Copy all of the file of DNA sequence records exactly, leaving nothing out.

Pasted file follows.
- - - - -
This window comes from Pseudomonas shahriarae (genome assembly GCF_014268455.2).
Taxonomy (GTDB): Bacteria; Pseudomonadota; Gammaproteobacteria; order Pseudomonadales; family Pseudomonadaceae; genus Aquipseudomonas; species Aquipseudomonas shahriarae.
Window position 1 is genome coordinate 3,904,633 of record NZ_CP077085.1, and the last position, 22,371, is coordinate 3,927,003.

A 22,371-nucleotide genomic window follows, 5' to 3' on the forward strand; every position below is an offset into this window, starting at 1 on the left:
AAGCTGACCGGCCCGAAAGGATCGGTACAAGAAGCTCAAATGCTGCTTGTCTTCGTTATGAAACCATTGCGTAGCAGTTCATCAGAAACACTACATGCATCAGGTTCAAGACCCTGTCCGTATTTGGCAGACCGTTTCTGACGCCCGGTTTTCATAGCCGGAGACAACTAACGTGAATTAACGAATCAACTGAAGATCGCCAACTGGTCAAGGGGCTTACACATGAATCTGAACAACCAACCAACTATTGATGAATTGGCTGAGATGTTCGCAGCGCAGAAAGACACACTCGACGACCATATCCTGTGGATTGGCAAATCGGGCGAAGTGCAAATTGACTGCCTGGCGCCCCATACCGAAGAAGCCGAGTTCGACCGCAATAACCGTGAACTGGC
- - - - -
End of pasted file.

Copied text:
This window comes from Pseudomonas shahriarae (genome assembly GCF_014268455.2).
Taxonomy (GTDB): Bacteria; Pseudomonadota; Gammaproteobacteria; order Pseudomonadales; family Pseudomonadaceae; genus Aquipseudomonas; species Aquipseudomonas shahriarae.
Window position 1 is genome coordinate 3,904,633 of record NZ_CP077085.1, and the last position, 22,371, is coordinate 3,927,003.

A 22,371-nucleotide genomic window follows, 5' to 3' on the forward strand; every position below is an offset into this window, starting at 1 on the left:
AAGCTGACCGGCCCGAAAGGATCGGTACAAGAAGCTCAAATGCTGCTTGTCTTCGTTATGAAACCATTGCGTAGCAGTTCATCAGAAACACTACATGCATCAGGTTCAAGACCCTGTCCGTATTTGGCAGACCGTTTCTGACGCCCGGTTTTCATAGCCGGAGACAACTAACGTGAATTAACGAATCAACTGAAGATCGCCAACTGGTCAAGGGGCTTACACATGAATCTGAACAACCAACCAACTATTGATGAATTGGCTGAGATGTTCGCAGCGCAGAAAGACACACTCGACGACCATATCCTGTGGATTGGCAAATCGGGCGAAGTGCAAATTGACTGCCTGGCGCCCCATACCGAAGAAGCCGAGTTCGACCGCAATAACCGTGAACTGGC